Yes they can.
But that wouldn’t make for a very long article so here are the details…
Just like us humans, dogs can also suffer from hay fever, each year we seem to hear pollen counts are high, so as we move into pollen season, it’s worth keeping an eye out for any behaviour that could indicate your beautiful beast has an allergy going on.
- Sneezing and runny nose
- Increase in scratching or nibbling at the skin
- Irritated eyes, red looking or runny
- Rash on the paws or skin
Not all symptoms need to be shown for your dog to have hay fever, if you believe that your dog may be suffering from it, then it’s important to book an appointment with your vet, where they can rule out any serious conditions, and confirm the type of allergy your dog is experiencing, and the best course of treatment.
Its thought that certain breeds of dogs are more susceptible to this form of allergen, and tend to experience hay fever more than others:
- Irish setters
- West Highland terriers
As well as a veterinary treatment there are things you can do at home to help.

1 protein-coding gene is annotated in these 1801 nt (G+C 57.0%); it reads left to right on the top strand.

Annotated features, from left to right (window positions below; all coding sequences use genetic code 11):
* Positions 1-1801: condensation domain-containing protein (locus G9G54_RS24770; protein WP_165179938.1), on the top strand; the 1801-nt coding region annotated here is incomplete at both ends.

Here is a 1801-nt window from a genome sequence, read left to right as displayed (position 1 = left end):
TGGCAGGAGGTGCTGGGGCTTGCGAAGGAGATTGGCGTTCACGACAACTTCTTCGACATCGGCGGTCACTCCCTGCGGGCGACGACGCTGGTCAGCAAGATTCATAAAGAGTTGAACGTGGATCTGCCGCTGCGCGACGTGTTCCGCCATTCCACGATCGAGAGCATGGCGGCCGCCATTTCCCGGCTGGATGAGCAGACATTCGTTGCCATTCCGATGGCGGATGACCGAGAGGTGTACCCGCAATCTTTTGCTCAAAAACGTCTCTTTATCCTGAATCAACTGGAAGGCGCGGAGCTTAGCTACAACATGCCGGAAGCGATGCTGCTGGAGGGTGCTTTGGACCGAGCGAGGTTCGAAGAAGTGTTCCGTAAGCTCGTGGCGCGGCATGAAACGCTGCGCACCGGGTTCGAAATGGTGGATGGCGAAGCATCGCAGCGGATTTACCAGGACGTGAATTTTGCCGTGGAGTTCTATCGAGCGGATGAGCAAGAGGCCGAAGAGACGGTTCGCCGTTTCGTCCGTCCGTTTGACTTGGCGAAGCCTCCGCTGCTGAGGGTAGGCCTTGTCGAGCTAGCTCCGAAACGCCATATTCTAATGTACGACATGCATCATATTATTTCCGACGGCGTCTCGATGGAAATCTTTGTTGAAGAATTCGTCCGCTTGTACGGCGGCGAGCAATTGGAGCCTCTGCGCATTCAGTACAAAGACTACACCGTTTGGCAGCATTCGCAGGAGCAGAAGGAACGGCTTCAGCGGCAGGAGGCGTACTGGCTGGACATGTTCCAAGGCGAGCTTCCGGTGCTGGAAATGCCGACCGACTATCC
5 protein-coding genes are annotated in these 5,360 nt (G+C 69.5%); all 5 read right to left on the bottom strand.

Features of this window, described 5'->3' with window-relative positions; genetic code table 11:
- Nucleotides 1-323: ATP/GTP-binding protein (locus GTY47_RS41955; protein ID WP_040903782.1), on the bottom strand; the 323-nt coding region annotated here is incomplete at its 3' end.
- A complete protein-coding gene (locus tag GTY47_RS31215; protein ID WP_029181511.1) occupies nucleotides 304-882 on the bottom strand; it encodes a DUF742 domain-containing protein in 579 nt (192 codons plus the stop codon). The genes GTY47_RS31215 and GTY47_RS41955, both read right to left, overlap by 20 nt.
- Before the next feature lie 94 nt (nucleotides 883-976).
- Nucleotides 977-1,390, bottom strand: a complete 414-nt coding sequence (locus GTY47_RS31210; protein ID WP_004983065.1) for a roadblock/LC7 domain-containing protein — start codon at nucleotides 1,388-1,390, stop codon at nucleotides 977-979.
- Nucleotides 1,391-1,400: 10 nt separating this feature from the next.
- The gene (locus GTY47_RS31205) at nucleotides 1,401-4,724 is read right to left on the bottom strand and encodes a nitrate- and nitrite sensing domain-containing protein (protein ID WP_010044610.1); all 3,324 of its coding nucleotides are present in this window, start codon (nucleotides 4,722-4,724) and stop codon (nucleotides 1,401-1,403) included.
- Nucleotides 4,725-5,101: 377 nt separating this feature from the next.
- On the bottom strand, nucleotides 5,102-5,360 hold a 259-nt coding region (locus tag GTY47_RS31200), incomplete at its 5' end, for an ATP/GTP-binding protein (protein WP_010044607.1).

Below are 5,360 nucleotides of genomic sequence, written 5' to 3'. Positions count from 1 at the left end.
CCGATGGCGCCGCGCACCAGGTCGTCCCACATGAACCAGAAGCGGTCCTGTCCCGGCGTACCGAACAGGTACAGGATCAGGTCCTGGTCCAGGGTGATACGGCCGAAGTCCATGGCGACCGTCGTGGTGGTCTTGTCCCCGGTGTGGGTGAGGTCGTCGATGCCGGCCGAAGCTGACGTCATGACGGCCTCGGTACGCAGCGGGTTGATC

- Keep the grass cut short and brush your dog after they have been playing outside or after a walk, it will help remove the pollen from their skin and coats.
- Regular washing of their bedding will reduce the allergens in your home.
- Walk your dog in the morning or evening when pollen counts are lower.
- By keeping an eye out for when symptoms are worse, you may find out what/where the culprit is.
It’s thought that 1 in 10 dogs in the UK suffers to some extent from this annual allergy. Some research has indicated that dogs that have not been exposed to a variety of grasses, trees and plants in their early years are more likely to develop signs of dog hay fever later on; as their immunity has not been sufficiently built up.
It’s best to get them checked out if you are concerned at all as there are things to help, so all our beautiful beasts can enjoy sniffing and playing in the outdoors this Summer.